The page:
So, you want to be a milk maid, eh?” Elmer, the eldest in the 80-and-over club, says to me from his window seat at the Kozy Diner, Hobart’s hot spot for dollar coffee and bacon cooked to your taste. “They have those suction things nowadays that fit right around the teat and does the work for you, ya know,” he continues, doing an air demonstration of such a contraption.
“Samantha would never want to use a suction machine, Elmer,” the also-young-at-heart Ronald says from the other end of the lacquered table, waving off new technology, and picking up stray, spent packets of Sweet’N Low. “Our Samantha is traditional and likes old things and old ways… right, Lamb?” he says looking right at me, and giving a glorious smile.
“You’re correct, Ronald. I’m going to hand milk my cow twice a day and make delicious cheese. Plus, I can’t afford such a contraption, my dears.” A steady shaking of heads, done so out of amusement, makes its way around the table. I get this response with nearly every adventure I undertake on the farm I live on, named fondly Early Bird Acres, and I welcome the jeering and always comical response seasoned with sugar and salt.
“Pick one with good teats, Sam. It’s all about the teats,” is spoken with conviction more loudly than needed by Hew, our hearing-impaired paternal patron, and giver of plainly stated opinions. With these words, I can hear laughs coming all the way from the kitchen. Hew then volunteered to accompany me on a cow hunting adventure and, as I understood then, to assume the role of teat expert. “I can tell if they’re good with a glance, Sam.” More laughter peppered the tables and booths, and rolled over Hew’s back like spring rain.
* * *
Two days later, I find myself in a truck with my 80-and-over club, on our way to pick out a milk cow for my farm and kitchen needs. Between the four of them, they can give me an answer to nearly every question. They may not always know the right answer to my question, but they will give the answer nonetheless. I am a young, single, female farmer taking on the task of combining my love for sweet soil and light lay of land. I conspire my world and ways, while surrounded in a braid of monoculture farming and single-minded lives lived. In many minds, I would be written off as soon as I said I was trying to achieve quality over quantity. But I digress and shall speak no further in this story about a world in which I walk. Today, I give you the story of a girl, her milk cow, and the old men who have baptized her as quirky, but one of their own all the same.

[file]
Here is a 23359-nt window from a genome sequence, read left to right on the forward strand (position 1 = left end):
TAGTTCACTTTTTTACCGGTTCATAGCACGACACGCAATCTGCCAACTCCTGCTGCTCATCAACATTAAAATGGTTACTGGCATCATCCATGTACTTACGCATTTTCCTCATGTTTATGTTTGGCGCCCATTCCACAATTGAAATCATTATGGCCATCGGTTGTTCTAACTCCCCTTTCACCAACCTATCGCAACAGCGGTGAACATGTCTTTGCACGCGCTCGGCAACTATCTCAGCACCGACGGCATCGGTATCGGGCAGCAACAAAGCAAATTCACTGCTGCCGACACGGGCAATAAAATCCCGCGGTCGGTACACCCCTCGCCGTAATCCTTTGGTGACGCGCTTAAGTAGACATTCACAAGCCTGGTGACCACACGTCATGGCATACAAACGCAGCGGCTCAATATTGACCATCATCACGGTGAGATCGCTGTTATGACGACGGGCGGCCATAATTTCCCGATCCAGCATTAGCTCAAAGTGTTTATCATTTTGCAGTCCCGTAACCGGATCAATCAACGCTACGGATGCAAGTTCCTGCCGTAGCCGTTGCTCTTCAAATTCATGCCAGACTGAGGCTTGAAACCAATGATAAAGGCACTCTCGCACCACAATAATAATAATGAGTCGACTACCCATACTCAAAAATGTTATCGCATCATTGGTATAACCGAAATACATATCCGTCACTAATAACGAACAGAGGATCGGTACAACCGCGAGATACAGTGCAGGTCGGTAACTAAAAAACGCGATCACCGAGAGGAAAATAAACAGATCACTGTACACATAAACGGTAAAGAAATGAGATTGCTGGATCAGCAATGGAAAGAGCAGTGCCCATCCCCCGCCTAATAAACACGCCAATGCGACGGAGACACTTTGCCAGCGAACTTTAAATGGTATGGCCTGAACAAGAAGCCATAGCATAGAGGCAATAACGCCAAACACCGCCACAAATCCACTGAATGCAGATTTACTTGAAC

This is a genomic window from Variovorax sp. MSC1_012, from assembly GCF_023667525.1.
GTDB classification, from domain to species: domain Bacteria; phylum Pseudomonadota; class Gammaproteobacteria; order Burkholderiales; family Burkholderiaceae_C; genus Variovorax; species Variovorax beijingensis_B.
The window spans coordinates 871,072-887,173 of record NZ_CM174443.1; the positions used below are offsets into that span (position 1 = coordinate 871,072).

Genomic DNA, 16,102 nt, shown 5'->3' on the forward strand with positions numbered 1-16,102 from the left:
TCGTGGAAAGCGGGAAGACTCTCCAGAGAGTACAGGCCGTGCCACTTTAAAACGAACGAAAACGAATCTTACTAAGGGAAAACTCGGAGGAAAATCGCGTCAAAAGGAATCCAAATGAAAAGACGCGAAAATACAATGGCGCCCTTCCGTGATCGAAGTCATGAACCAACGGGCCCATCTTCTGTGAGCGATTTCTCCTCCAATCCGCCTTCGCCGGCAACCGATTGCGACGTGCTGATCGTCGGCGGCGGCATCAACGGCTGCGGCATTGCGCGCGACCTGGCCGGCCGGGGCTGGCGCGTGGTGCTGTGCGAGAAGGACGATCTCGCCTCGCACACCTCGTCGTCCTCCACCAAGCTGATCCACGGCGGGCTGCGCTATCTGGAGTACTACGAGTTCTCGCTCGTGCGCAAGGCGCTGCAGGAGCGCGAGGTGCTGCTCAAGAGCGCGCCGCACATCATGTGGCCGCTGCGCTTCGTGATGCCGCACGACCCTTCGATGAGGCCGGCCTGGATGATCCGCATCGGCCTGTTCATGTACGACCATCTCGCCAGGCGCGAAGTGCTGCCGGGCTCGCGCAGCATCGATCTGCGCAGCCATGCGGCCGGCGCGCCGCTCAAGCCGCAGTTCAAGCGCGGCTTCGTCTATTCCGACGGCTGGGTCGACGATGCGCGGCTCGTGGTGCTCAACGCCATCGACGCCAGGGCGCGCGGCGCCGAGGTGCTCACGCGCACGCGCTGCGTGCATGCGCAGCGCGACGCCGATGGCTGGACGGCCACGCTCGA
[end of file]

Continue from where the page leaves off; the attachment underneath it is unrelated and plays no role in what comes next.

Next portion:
I am a young, single, female farmer taking on the task of combining my love for sweet soil and light lay of land.
* * *
We have decided it would be best to ride in Ronald’s truck, because it has four doors and none of the men are equipped to crawl into the backseat of my two-door ancient Ford. I try to insist to Ronald that there is no immediate need to hitch up the two-cow trailer for our first trip, because that might make us look needy and the price might be jacked up. “I have a good feeling about this Brown Swiss, Sammie. The picture we have of her at least looks good,” Ronald says while I double-check that the ball is properly set and latched to the trailer. As soon as I push myself up from the ground, each old man briefly glances at the hitch and runs his hands over the connection as if only their blessings will allow it to stay attached.
The weather is turned on a good portion of our 20-minute trip to Blair, just to the south of Quartz Mountains. My old man club achieves this weather marathon by scanning the radio stations until they find the weather broadcast, and then when none is to be found, turning off the radio all together and talking about each quarter of land in the county and broadcasting their own knowledge about rainfall the previous day, and how the wheat is coming along. Little did we know on that glorious spring day, with dew still on the ground, that Oklahoma would be faced with a detrimental drought that would bring the agricultural community to its knees.